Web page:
4 Perks Your Business Can Offer to Motivate Employees and Boost Retention

Sure, health and dental are nice perks of employment, and some people truly still do get excited about 401(k) matches. Yet, employers are finding it increasingly difficult to motivate and retain employees with these traditional offerings. If you know all too well about the struggle associated with attracting, impressing, and retaining top talent, it may be time to think outside the box to come up with a creative benefits package. Take your cues from the likes of Chipotle, Lowes, and CVS and give your employees what they really want — a mix of perks they can enjoy now and benefit from long into the future.

Paid Birthdays

It may seem like a trivial perk, but the truth is that Americans want their birthdays off. While they haven’t said this in so many words, the findings from an Ipsos Reid survey point to this conclusion. Per the survey, 89% of American adults say that it’s “very important” to spend birthdays with friends and loved ones. Of survey respondents, 79% agree that it’s more important to celebrate simple moments, such as one’s birthday, as life gets more complicated.

The bottom line is, your employees love their birthdays. Giving each employee a paid day off each year so they can celebrate is a small price to pay for a major boost in employee morale.

Student Loan Repayment Assistance

You do not need to pay off your employees’ student loans to notice an impact from this benefit — you simply need to help with the repayment process. An employee benefits survey found that the number of workers in positions that offer student loan repayment assistance doubled from 2018 to 2019. “Assistance” can take many forms, including the following:

  • Loan repayments in exchange for employees not taking paid time off
  • Making 401(k) contributions that match employees’ student loan repayments
  • Facilitating payments through payroll deferral
  • Offering onsite financial advice

The more assistance you can provide, the better. People want and need student loan assistance, and many are willing to structure their careers around companies that offer it.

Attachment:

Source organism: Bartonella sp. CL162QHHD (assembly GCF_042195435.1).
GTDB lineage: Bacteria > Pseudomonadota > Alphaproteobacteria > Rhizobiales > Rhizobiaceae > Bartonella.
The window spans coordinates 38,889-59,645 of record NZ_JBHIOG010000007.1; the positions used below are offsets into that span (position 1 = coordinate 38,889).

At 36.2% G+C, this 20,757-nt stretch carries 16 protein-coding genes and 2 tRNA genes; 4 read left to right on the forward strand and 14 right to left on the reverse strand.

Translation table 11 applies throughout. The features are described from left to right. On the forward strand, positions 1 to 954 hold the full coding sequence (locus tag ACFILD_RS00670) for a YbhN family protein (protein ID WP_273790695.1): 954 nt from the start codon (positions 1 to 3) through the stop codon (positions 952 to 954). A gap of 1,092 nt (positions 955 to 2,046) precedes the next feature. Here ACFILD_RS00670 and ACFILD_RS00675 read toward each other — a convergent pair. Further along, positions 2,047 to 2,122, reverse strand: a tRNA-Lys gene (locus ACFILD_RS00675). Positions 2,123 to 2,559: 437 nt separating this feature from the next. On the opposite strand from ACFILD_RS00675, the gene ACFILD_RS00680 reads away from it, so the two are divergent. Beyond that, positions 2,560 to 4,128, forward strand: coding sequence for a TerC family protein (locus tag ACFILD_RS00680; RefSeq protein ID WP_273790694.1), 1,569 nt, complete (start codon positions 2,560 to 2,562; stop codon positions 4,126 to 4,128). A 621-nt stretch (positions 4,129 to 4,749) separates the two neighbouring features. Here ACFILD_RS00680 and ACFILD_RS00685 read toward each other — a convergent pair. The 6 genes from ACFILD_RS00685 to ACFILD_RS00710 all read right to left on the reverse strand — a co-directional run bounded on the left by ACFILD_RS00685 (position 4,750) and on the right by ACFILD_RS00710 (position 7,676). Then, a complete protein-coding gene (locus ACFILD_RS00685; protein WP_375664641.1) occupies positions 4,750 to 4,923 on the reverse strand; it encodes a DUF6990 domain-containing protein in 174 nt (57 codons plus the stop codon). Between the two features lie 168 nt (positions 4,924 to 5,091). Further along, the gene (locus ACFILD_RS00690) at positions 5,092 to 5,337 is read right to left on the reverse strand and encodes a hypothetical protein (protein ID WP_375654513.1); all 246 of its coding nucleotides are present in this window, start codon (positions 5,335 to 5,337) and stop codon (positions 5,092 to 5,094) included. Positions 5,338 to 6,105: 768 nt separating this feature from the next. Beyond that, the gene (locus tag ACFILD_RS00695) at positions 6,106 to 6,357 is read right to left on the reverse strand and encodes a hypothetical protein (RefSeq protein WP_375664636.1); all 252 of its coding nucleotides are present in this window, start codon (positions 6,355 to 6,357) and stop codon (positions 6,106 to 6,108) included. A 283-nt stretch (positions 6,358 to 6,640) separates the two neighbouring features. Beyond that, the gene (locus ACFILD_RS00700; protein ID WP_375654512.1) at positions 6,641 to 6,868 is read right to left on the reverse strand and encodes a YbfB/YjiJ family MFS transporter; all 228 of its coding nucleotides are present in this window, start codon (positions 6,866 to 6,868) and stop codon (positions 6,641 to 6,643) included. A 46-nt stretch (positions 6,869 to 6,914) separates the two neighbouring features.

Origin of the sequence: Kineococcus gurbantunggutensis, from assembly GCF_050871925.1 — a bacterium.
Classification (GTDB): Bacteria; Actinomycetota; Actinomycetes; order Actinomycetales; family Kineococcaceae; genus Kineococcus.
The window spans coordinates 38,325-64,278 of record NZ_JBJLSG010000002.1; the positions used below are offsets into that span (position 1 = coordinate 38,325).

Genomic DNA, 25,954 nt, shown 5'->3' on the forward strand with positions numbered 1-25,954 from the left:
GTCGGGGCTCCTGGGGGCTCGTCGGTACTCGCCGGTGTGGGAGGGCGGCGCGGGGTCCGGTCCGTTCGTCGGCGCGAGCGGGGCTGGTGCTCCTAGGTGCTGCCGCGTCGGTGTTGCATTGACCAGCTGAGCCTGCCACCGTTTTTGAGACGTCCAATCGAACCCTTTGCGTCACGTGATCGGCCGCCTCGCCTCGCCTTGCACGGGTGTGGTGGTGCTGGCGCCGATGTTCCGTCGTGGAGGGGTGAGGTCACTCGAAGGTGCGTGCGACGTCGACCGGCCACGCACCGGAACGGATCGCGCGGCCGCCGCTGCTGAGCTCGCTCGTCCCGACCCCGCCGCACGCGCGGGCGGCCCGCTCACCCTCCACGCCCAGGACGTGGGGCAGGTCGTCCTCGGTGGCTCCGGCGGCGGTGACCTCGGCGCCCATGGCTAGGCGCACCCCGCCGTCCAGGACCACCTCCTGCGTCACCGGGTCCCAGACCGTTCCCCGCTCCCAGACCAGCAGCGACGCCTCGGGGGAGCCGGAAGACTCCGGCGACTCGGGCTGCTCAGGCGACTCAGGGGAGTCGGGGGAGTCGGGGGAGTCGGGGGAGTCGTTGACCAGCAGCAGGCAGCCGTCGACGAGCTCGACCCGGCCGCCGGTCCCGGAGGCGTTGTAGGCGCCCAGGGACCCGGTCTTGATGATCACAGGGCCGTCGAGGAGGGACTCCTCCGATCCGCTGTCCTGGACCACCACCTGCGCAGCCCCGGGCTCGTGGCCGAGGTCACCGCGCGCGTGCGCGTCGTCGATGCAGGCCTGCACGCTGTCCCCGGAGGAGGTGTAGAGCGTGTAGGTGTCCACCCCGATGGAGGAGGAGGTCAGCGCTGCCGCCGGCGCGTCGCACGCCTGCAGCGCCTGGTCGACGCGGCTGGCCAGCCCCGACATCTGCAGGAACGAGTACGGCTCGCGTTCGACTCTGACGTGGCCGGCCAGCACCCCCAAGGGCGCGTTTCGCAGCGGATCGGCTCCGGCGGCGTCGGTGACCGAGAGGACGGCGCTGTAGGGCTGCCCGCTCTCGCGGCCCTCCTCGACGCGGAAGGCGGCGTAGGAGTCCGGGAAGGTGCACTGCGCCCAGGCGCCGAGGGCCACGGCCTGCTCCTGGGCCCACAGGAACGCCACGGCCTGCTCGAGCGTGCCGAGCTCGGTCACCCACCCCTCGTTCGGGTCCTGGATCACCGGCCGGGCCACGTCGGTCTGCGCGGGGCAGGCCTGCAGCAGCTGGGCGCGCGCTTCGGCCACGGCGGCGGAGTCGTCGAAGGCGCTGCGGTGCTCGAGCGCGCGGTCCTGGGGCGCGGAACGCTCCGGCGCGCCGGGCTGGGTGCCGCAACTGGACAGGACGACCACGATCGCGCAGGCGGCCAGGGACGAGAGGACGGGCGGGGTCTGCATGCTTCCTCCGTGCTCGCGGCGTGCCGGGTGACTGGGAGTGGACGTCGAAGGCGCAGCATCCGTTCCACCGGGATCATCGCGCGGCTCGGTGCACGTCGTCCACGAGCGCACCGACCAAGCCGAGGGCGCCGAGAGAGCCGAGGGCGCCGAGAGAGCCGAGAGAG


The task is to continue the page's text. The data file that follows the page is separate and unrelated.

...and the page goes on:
Tuition Reimbursement

Whether you struggle with acquisition, retention, or both, tuition reimbursement may be just the solution you need to change that. Per the findings in one survey, 45% of millennials said they would change jobs for tuition reimbursement benefits. Most would be willing to stay with an employer who offers tuition reimbursement, even if another better offer came along. If you’re wondering how you can afford tuition reimbursement, the answer is, you don’t have to.

Federal tax law allows employers to reimburse employees up to $5,250 in tuition each year. In exchange, employers receive up to $5,250 back from the government per employee helped.

In addition to receiving remuneration, you also benefit from your employees’ higher education. As employees receive additional training and education, they become better equipped to do their jobs. Though you cannot force employees to go to a certain school, encourage them to take online courses, as online courses offer flexibility to balance school, work, and family life.

Relaxing Workspaces

Though not necessarily a part of the benefits package, creating a relaxing work environment that is devoid of the dreaded cubicle and beige walls and that is full of collaboration, color and life can significantly boost employee morale and retention. If anything, change up your workspace so that it’s open and inviting, and work your way up from there.

Benefits programs are becoming increasingly creative. If you want to stay competitive as an employer, it’s time to turn your innovative eye to new and fresh employee incentives. 

Somers HR Solutions, LLC can help businesses diagnose and overcome the challenges of leading and managing people in the workplace. To learn how our strategies can help you accelerate growth, book an introductory discussion.


  1. Avatar Marc Kroll on May 5, 2022 at 8:58 AM

    This has been the proverbial question among HR practitioners and consultants down through my career. The “tangibles” provide a base and entree for an employee to consider working for an organization. The decision to stay, I believe depends on the “intangibles”….your boss, your work peers, the culture/work environment, the industry and last but not least your job and how it evolves (or not).
    My son, who has worked for an on-line gaming organization for five years and says the industry is experiencing high growth and his job responsibilities are always changing. He works with VIP clients and is dealing with different challenges each day—that is what keeps him retained. Is the grass always greener? Yes. However, he also realizes what he may lose in terms of the above intangibles.

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